wages and had still more definite individual rights. Since in Babylon slaves could themselves own property, many slaves saved up and bought themselves. Probably the town slave was often better off and practically as free as the cultivator of the soil, and as the rural population increased, its sons and daughters came to mix with and swell the growing ranks of artificers, some bound, some free.
As the extent and complexity of government increased, the number of households multiplied. Under the king's household grew up the households of his great ministers and officials, under the temple grew up the personal households of temple functionaries; it is not difficult to realize how houses and patches of land would become more and more distinctly the property of the occupiers, and more and more definitely alienated from the original owner-god. The earlier empires in Egypt and China both passed into a feudal stage, in which families, originally official, became for a time independent noble families. In the later stages of Babylonian civilization we find an increasing propertied class of people appearing in the social structure, neither slaves nor peasants nor priests nor officials, but widows and descendants of such people, or successful traders and the like, and all masterless folk. Traders came in from the outside. Babylon was full of Aramean traders, who had great establishments, with slaves, freed-men, employees of all sorts. (Their book-keeping was a serious undertaking. It involved storing a great multitude of earthenware tablets in huge earthenware jars.) Upon this gathering mixture of more or less free and detached people would live other people, traders, merchants, small dealers, catering for their needs. Sayce (op. cit.) gives the particulars of an agreement for the setting up and stocking of a tavern and beerhouse, for example. The passer-by, the man who happened to be about, had come into existence.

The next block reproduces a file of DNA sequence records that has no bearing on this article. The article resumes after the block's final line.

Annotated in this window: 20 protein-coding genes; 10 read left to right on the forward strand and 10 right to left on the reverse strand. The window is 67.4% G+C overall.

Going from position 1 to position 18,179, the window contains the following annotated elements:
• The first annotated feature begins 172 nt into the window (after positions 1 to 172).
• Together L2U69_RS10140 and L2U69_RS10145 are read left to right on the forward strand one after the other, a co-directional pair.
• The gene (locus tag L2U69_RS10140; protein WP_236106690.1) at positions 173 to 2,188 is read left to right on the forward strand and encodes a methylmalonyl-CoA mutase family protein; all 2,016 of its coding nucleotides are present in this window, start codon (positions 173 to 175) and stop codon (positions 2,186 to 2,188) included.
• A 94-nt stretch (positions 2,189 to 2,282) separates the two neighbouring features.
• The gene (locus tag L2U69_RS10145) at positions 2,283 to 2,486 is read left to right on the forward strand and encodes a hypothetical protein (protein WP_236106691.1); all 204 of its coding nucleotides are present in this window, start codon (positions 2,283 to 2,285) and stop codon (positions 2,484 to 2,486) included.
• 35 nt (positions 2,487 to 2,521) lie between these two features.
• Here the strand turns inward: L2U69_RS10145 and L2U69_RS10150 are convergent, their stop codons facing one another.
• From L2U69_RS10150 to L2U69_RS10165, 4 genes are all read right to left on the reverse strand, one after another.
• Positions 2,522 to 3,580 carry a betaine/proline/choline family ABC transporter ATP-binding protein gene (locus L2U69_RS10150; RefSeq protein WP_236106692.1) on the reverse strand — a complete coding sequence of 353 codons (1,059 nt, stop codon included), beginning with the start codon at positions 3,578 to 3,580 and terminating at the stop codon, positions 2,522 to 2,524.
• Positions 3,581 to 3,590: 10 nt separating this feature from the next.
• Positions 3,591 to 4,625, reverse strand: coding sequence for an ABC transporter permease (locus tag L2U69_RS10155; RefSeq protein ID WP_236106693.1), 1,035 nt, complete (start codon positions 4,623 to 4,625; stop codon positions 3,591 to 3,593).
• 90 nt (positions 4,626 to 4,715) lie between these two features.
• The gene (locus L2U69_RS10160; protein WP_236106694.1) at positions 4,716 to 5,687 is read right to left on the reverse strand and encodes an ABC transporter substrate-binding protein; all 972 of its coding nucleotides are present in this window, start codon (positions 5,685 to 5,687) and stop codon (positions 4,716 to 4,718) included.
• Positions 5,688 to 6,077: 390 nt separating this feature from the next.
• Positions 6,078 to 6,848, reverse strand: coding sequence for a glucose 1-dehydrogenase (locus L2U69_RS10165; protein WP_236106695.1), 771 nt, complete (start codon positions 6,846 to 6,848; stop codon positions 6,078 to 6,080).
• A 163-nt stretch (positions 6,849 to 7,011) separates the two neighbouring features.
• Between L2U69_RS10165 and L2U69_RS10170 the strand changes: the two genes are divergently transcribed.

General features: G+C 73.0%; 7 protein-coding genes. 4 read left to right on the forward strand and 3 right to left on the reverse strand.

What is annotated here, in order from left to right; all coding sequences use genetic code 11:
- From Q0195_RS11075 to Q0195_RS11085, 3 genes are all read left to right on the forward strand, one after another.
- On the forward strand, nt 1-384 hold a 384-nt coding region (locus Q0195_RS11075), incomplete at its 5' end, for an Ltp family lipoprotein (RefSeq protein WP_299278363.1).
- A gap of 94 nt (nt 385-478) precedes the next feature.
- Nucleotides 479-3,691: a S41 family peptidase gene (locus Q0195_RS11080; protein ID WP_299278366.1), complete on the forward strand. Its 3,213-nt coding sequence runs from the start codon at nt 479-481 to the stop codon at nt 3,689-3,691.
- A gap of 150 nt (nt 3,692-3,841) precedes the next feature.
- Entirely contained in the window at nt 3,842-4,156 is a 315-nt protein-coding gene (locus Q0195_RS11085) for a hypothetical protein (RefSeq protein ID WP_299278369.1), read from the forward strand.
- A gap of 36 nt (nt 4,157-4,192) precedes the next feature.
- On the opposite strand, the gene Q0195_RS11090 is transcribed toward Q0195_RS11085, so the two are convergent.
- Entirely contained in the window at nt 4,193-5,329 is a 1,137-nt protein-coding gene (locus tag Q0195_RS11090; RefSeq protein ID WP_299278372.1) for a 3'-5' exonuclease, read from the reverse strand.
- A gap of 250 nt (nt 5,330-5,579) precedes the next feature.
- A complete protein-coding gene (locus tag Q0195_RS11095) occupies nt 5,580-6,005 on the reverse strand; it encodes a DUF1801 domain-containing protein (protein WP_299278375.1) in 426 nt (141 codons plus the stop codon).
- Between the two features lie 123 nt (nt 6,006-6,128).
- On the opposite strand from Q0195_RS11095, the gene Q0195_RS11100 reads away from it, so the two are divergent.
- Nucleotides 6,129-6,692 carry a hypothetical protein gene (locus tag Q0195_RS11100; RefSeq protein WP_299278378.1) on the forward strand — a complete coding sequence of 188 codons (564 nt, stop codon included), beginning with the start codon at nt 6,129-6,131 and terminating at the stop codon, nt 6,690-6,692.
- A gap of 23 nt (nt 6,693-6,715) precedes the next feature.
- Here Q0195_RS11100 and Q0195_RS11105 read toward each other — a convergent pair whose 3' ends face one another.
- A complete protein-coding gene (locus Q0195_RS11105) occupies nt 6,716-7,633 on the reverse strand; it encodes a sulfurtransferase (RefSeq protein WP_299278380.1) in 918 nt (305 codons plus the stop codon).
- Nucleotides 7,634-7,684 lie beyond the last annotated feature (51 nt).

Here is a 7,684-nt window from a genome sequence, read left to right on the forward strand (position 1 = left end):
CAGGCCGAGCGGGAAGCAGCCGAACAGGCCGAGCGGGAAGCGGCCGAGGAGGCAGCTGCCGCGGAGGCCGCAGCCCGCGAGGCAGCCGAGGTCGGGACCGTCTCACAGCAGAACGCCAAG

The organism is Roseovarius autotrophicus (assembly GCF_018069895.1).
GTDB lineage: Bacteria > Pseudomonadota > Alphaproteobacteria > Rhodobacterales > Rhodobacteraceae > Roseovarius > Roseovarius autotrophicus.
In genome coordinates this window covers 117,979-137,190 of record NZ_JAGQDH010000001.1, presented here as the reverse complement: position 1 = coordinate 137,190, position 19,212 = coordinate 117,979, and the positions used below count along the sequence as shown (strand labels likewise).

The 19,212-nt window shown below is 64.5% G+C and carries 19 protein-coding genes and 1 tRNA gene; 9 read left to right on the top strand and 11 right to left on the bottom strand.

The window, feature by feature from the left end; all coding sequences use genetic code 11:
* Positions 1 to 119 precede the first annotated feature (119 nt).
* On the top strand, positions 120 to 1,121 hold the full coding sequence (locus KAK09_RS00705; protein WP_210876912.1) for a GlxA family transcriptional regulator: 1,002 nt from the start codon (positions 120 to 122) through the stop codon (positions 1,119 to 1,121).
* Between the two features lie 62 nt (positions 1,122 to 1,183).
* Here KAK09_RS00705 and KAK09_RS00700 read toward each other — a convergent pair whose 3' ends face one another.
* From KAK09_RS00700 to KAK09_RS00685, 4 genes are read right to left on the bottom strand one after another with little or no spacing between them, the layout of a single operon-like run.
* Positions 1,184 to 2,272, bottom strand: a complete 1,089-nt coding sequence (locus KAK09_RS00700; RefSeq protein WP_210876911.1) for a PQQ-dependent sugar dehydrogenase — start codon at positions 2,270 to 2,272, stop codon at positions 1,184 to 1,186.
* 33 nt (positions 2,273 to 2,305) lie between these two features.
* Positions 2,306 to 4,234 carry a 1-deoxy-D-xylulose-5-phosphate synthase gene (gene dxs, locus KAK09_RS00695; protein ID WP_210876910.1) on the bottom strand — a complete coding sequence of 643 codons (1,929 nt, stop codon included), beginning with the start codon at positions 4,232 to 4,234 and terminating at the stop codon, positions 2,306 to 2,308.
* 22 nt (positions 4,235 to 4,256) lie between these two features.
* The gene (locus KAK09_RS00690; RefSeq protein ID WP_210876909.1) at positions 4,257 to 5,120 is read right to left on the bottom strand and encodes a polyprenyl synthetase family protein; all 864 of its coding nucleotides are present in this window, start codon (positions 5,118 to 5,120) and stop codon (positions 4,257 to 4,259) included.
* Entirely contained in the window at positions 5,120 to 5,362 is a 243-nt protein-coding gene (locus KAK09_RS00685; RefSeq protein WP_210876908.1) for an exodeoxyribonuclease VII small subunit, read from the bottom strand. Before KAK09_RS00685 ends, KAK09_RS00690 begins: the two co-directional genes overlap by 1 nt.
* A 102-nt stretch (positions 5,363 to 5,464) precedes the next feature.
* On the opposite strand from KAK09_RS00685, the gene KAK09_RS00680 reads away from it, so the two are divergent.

But another and far less kindly sort of slavery also arose in the old civilization, and that was gang slavery. If it did not figure very largely in the cities, it was very much in evidence elsewhere. The king was, to begin with, the chief entrepreneur. He made the canals and organized the irrigation (e.g. Hammurabi's enterprises noted in the previous chapter). He exploited mines. He seems (at Cnossos, e.g.) to have organized manufactures for export. The Pharaohs of the Ist Dynasty were already working the copper and